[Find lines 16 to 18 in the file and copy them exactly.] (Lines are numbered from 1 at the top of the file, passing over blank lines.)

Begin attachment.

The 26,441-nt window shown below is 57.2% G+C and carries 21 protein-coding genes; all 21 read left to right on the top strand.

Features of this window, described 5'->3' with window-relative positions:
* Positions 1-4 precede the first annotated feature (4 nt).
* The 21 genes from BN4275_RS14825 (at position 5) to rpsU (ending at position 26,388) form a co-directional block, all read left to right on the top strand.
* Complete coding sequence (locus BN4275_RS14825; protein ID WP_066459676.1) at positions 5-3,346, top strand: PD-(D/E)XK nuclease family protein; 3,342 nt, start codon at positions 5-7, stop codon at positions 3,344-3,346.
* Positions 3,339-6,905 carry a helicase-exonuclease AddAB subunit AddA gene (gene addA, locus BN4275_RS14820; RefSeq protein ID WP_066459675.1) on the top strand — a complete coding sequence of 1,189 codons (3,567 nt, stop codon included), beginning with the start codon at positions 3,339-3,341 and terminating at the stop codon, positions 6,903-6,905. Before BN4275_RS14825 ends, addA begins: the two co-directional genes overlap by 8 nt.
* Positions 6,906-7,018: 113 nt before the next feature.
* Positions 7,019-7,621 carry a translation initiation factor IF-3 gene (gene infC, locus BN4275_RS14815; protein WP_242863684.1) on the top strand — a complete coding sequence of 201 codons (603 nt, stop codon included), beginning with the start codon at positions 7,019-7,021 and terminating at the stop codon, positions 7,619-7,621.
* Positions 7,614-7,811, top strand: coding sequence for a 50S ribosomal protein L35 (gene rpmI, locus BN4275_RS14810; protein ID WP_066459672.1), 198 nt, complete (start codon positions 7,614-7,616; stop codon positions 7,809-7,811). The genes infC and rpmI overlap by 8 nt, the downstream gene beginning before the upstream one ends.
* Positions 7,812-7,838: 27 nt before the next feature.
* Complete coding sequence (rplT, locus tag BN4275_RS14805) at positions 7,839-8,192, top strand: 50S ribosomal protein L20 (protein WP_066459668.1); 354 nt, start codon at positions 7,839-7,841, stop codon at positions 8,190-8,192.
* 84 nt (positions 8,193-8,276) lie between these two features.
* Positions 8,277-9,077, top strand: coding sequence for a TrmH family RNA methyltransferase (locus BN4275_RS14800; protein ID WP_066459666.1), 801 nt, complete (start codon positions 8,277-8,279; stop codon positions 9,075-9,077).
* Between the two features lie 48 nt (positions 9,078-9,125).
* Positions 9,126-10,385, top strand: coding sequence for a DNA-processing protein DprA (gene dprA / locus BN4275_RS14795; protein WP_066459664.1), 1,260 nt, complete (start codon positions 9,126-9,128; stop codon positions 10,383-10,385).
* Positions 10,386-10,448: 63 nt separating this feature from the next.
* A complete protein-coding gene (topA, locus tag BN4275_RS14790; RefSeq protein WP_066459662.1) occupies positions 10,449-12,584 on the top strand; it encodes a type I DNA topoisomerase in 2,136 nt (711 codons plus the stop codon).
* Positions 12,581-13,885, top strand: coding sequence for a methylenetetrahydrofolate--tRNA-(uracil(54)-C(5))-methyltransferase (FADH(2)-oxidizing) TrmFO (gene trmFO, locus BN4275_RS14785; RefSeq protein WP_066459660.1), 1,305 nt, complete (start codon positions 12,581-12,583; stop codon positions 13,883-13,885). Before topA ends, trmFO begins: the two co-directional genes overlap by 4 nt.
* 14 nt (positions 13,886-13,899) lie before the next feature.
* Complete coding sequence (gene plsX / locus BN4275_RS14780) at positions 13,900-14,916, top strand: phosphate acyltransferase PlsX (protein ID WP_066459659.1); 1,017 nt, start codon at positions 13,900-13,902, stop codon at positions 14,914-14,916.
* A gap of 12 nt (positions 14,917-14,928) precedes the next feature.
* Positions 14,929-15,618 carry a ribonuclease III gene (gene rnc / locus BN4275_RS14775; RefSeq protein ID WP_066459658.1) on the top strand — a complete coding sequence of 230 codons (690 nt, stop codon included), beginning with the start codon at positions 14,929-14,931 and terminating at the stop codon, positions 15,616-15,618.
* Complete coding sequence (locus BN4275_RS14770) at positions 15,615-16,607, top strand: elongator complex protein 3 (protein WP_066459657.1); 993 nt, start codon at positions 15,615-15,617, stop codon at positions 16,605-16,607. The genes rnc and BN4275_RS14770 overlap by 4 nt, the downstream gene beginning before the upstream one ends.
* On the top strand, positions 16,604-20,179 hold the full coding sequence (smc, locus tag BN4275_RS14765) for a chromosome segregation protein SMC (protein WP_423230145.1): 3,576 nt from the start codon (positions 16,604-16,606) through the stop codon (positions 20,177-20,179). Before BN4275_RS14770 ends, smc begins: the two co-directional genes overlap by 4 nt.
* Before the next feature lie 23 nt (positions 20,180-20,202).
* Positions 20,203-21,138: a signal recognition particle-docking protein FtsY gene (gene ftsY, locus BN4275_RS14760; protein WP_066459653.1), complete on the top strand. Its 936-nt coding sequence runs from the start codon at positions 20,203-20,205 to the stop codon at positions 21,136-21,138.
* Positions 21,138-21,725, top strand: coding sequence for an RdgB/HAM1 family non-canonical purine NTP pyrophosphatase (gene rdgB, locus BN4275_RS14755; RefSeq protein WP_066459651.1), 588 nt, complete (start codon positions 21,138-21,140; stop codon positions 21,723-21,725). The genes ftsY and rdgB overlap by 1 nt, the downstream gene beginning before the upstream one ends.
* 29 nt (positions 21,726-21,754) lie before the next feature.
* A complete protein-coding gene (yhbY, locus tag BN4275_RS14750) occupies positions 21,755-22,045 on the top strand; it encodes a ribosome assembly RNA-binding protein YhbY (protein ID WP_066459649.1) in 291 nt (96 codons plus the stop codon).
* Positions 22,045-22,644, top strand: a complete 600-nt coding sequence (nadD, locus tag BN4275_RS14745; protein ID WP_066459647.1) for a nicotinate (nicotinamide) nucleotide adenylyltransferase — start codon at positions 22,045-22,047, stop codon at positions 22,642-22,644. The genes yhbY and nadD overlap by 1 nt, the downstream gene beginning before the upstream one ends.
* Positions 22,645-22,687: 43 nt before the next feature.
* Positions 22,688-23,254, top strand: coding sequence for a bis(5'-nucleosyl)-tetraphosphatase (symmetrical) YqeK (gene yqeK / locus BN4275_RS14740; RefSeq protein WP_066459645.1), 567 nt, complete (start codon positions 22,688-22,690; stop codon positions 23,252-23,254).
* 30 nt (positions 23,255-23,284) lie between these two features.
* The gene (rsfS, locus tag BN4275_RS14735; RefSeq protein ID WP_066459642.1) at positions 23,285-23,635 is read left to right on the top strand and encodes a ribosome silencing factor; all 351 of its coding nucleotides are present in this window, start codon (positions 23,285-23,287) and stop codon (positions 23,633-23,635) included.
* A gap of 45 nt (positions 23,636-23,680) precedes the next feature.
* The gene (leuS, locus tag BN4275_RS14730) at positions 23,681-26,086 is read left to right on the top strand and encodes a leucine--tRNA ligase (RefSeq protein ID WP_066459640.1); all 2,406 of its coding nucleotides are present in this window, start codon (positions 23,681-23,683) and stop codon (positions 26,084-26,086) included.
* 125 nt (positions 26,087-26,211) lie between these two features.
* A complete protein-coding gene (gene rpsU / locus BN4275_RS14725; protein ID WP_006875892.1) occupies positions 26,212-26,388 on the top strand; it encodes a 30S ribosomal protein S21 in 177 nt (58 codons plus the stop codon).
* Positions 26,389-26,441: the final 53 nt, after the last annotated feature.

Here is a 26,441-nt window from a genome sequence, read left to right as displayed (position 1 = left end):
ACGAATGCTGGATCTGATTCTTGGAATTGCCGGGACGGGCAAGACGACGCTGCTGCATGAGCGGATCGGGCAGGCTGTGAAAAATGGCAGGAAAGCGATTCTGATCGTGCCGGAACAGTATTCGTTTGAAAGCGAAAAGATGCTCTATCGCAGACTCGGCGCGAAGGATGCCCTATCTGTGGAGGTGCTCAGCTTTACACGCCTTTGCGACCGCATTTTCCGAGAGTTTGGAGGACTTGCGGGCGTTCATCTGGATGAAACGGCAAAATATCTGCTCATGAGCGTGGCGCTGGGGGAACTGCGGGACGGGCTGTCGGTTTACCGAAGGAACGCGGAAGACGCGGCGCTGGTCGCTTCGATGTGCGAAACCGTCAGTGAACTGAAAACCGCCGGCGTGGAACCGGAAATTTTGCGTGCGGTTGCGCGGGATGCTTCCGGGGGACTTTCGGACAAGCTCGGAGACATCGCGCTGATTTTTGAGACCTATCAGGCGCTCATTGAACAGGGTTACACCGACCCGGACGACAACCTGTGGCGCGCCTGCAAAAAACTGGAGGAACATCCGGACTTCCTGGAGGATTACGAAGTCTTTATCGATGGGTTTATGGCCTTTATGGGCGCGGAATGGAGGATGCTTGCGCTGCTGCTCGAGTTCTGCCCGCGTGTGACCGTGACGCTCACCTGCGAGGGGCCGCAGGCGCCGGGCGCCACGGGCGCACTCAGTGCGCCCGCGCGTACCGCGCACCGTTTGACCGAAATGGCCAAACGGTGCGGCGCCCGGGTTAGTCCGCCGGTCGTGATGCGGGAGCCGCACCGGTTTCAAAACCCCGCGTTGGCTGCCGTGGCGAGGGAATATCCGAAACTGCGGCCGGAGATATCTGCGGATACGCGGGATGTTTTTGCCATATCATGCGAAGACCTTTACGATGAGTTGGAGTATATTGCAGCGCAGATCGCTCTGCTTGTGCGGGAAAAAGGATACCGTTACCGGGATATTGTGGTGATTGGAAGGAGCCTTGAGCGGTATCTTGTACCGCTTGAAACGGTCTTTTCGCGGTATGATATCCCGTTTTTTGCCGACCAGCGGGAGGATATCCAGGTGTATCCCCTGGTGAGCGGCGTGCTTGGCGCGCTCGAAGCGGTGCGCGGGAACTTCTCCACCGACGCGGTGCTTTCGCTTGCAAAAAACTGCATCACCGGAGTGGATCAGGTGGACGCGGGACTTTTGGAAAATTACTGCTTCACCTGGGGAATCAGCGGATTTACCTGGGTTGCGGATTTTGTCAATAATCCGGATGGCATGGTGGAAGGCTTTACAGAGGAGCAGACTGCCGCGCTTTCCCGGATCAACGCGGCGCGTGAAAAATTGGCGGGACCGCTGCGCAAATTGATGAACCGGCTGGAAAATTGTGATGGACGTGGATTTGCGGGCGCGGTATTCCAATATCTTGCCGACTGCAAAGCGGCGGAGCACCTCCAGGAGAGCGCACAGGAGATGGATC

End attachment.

* Positions 10,386-10,448: 63 nt separating this feature from the next.
* A complete protein-coding gene (topA, locus tag BN4275_RS14790; RefSeq protein WP_066459662.1) occupies positions 10,449-12,584 on the top strand; it encodes a type I DNA topoisomerase in 2,136 nt (711 codons plus the stop codon).
* Positions 12,581-13,885, top strand: coding sequence for a methylenetetrahydrofolate--tRNA-(uracil(54)-C(5))-methyltransferase (FADH(2)-oxidizing) TrmFO (gene trmFO, locus BN4275_RS14785; RefSeq protein WP_066459660.1), 1,305 nt, complete (start codon positions 12,581-12,583; stop codon positions 13,883-13,885). Before topA ends, trmFO begins: the two co-directional genes overlap by 4 nt.